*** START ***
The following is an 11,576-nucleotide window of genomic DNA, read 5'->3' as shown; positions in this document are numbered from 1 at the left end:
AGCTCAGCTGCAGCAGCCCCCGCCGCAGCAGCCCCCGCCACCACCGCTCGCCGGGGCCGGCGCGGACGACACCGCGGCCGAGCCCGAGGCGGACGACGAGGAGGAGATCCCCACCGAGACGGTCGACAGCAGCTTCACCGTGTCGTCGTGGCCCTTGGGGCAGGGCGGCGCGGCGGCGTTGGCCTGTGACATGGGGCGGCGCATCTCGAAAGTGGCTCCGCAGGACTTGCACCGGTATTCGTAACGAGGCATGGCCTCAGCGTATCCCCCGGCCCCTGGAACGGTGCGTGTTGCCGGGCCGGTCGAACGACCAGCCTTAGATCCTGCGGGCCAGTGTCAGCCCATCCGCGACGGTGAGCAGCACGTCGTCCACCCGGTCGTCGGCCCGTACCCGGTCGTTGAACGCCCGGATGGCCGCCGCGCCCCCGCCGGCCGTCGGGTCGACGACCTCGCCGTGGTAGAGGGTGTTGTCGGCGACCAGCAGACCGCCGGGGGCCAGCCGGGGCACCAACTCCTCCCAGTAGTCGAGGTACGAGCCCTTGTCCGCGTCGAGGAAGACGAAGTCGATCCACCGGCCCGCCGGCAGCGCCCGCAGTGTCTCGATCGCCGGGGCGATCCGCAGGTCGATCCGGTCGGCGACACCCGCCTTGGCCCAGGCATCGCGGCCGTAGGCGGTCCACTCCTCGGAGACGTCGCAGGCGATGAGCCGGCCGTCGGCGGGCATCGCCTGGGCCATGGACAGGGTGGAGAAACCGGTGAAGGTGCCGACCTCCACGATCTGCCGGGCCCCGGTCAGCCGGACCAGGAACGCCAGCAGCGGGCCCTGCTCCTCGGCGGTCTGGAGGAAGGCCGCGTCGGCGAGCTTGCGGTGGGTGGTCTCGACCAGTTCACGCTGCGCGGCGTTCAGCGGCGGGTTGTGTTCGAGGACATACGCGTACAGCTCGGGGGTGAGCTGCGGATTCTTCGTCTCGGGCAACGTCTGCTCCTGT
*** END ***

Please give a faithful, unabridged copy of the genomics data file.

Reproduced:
The following is an 11,576-nucleotide window of genomic DNA, read 5'->3' as shown; positions in this document are numbered from 1 at the left end:
AGCTCAGCTGCAGCAGCCCCCGCCGCAGCAGCCCCCGCCACCACCGCTCGCCGGGGCCGGCGCGGACGACACCGCGGCCGAGCCCGAGGCGGACGACGAGGAGGAGATCCCCACCGAGACGGTCGACAGCAGCTTCACCGTGTCGTCGTGGCCCTTGGGGCAGGGCGGCGCGGCGGCGTTGGCCTGTGACATGGGGCGGCGCATCTCGAAAGTGGCTCCGCAGGACTTGCACCGGTATTCGTAACGAGGCATGGCCTCAGCGTATCCCCCGGCCCCTGGAACGGTGCGTGTTGCCGGGCCGGTCGAACGACCAGCCTTAGATCCTGCGGGCCAGTGTCAGCCCATCCGCGACGGTGAGCAGCACGTCGTCCACCCGGTCGTCGGCCCGTACCCGGTCGTTGAACGCCCGGATGGCCGCCGCGCCCCCGCCGGCCGTCGGGTCGACGACCTCGCCGTGGTAGAGGGTGTTGTCGGCGACCAGCAGACCGCCGGGGGCCAGCCGGGGCACCAACTCCTCCCAGTAGTCGAGGTACGAGCCCTTGTCCGCGTCGAGGAAGACGAAGTCGATCCACCGGCCCGCCGGCAGCGCCCGCAGTGTCTCGATCGCCGGGGCGATCCGCAGGTCGATCCGGTCGGCGACACCCGCCTTGGCCCAGGCATCGCGGCCGTAGGCGGTCCACTCCTCGGAGACGTCGCAGGCGATGAGCCGGCCGTCGGCGGGCATCGCCTGGGCCATGGACAGGGTGGAGAAACCGGTGAAGGTGCCGACCTCCACGATCTGCCGGGCCCCGGTCAGCCGGACCAGGAACGCCAGCAGCGGGCCCTGCTCCTCGGCGGTCTGGAGGAAGGCCGCGTCGGCGAGCTTGCGGTGGGTGGTCTCGACCAGTTCACGCTGCGCGGCGTTCAGCGGCGGGTTGTGTTCGAGGACATACGCGTACAGCTCGGGGGTGAGCTGCGGATTCTTCGTCTCGGGCAACGTCTGCTCCTGT